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No Love: Jeb Having Trouble Winning Over Brother’s ‘Foot Soldiers’

Former Florida Governor and potential 2016 candidate Jeb Bush isn’t finding much love within his brother’s inner circle. It’s a cross between ambiguous to pretty much 'hell no' among Dubya’s foot soldiers, despite the fact that that Jeb has the highest name recognition–and will probably haul in the most cash (via NYT):


While George W. Bush himself and many in his circle, especially those closest to the family, are enthusiastic about the prospect of a third Bush presidency, many of the Republican foot soldiers who worked for the former president in his campaigns and his administration have not rushed to back his brother’s emerging operation.

A sampling conducted largely by email of about 120 people who worked for George W. Bush — from cabinet secretaries to foreign policy advisers to advance aides — found about 25 who said they were supporting his younger brother. Fifty others said they were neutral or supporting another candidate, while the rest did not respond, apparently passing up a chance to declare allegiance to the next Bush candidacy.

Some harbor the same reservations that other Republicans do about the notion of a dynastic presidency passed from one member of a family to another. Some simply want a fresh start, concluding that the party would make a stronger case against Hillary Rodham Clinton, the likely Democratic candidate, by nominating a new figure like Senator Marco Rubio of Florida or Gov. Scott Walker of Wisconsin. Some nurse doubts about Jeb Bush specifically, even on policies he shares with his brother.

“I’m neutral,” said Matt Latimer, a former White House speechwriter. “If pressed, I’m inclined to adopt the Barbara Bush philosophy — enough Bushes.” (Mrs. Bush, the mother of the two brothers, has since taken it back. “I’ve changed my mind,” she said.)

Another former White House official who worked closely with former President Bush said it would be a mistake for the country for his brother to become president. “I happen to believe the U.S. is Bushed and Clintoned out,” said this official, who like many others asked not to be named to avoid offending his former boss. “It is time for others to lead.”


Others noted the deep 2016 field; they may support Bush, but they also like Sen. Marco Rubio (R-FL) and Gov. Scott Walker (R-WI). Yet, the Times noted that the folks channeling the neutral route are the ones who were the most conspicuous during the George Bush administration. Former Vice President Dick Cheney, Condoleezza Rice, Ed Gillespie, Ari Fleischer, Michael Gerson, and Mark MacKinon are all mum on Jeb 2016.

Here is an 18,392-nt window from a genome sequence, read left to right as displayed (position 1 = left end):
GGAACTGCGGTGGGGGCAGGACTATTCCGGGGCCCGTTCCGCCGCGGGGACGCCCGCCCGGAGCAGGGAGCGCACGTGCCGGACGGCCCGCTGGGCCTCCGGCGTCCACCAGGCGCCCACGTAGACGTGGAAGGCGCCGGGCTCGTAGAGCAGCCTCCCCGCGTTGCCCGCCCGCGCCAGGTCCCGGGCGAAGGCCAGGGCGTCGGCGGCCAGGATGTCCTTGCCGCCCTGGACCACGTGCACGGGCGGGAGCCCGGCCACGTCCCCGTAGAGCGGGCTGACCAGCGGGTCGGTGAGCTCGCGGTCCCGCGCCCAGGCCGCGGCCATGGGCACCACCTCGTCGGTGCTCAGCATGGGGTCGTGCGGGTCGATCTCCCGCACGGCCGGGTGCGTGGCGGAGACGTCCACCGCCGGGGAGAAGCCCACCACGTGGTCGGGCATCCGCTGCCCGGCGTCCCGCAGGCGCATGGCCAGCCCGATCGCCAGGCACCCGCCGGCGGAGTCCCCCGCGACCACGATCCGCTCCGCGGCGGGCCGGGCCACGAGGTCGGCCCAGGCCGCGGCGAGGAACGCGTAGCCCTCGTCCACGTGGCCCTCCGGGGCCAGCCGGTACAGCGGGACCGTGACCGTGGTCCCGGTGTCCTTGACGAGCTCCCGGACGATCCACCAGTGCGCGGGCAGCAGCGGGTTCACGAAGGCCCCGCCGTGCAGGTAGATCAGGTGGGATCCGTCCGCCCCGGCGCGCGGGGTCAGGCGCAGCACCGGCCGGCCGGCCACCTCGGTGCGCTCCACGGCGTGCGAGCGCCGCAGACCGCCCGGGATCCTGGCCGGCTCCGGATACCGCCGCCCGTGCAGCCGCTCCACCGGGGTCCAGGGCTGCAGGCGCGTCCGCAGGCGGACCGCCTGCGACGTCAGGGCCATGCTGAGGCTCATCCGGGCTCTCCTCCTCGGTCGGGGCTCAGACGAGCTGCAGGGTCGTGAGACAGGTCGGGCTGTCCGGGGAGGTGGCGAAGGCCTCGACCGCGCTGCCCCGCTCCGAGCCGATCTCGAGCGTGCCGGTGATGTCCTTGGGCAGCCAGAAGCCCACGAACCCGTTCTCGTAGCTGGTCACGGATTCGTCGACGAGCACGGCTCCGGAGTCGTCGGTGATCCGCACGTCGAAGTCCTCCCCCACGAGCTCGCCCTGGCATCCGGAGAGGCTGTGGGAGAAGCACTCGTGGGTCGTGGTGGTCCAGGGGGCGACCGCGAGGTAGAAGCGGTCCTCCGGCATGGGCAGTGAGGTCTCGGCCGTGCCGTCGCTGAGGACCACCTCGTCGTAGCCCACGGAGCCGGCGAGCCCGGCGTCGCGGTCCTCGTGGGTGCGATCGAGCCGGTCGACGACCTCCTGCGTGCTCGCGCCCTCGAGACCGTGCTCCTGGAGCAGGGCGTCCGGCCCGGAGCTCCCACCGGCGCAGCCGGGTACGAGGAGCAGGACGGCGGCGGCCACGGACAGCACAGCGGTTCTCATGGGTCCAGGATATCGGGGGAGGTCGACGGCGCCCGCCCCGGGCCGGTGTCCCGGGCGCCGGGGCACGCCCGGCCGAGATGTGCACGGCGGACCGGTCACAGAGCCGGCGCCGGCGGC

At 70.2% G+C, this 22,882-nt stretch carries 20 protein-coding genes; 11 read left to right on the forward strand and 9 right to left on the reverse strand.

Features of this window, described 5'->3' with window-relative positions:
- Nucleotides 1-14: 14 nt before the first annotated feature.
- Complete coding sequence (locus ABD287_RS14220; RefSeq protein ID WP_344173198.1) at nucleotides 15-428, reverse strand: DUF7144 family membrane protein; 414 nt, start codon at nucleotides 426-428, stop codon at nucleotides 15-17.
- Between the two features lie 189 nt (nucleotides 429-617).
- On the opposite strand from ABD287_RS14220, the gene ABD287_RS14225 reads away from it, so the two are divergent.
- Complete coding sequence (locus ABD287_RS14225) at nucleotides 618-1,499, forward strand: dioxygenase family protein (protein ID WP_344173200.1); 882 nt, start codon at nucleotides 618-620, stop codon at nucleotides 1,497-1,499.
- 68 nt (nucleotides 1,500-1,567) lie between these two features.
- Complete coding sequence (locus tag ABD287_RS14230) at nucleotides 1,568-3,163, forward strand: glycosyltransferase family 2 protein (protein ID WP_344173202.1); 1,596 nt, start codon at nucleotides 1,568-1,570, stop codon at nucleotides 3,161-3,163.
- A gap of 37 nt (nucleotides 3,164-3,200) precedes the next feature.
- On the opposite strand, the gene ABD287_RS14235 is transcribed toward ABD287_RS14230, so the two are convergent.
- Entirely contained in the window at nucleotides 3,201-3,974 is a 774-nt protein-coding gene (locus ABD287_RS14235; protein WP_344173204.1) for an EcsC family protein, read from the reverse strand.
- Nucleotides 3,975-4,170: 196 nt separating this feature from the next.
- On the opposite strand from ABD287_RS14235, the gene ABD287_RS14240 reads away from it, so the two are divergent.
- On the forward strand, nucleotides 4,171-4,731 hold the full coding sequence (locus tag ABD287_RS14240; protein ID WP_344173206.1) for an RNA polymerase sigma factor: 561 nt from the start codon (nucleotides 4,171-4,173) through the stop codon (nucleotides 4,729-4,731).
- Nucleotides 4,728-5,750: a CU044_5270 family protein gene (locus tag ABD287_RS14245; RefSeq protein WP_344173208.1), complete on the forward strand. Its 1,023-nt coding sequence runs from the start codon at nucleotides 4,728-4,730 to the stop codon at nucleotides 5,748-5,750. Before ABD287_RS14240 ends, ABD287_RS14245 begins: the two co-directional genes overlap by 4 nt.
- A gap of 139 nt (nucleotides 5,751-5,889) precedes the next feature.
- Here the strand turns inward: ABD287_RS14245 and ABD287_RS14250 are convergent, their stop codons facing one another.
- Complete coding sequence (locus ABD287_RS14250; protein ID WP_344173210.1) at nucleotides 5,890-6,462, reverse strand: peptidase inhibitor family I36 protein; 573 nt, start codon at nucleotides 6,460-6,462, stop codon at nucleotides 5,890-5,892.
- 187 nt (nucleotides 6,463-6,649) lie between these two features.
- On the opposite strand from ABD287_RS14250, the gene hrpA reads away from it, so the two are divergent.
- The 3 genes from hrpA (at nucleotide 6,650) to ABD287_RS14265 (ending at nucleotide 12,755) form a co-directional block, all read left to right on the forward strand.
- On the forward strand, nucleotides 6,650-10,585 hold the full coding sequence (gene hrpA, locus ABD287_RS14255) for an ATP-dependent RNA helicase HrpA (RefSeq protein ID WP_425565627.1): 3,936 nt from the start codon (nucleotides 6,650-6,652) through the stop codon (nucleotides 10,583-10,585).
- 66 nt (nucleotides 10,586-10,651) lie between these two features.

This lack of unity among the Bush allies could present a problem for Jeb. It shows that even his brother’s most loyal followers aren’t so sure about him, especially when there are significantly more conservative candidates running next year. While this news is mostly inside the beltway, one of the candidates representing the conservative wing of the party could decide to use this as debate–or campaign–fodder. A significant proportion of Republican primary voters aren’t die-hard Bushies, the Troubled Asset Relief Program (TARP) passed in the twilight of the Bush presidency still irks Tea Party voters, and more than a few have rejected the compassionate conservative label that embodied Bush 43’s presidency. At the same time, there are conservatives, like Arthur Brooks, who are focused on helping the truly destitute, and preserving the social safety net in a sustainable manner.

Nevertheless, as Dan pointed out earlier today, Jeb is leading the pack (barely), according to a Washington Post/ABC News poll. But Hillary would still beat him by a comfortable eight-point margin in a head-to-head contest. Yet, Rubio seems to have claimed the frontrunner title over at CNN. Regardless, Hillary’s internals in the CNN poll are quite poor–and she still beats Bush in a matchup. It highlights that Bush might be a fragile frontrunner, or a top-tier, candidate a la Romney in 2012–and we all know how that ended. This is one of the man reasons why conservatives, and organizations like For America, are labeling Bush as unelectable.


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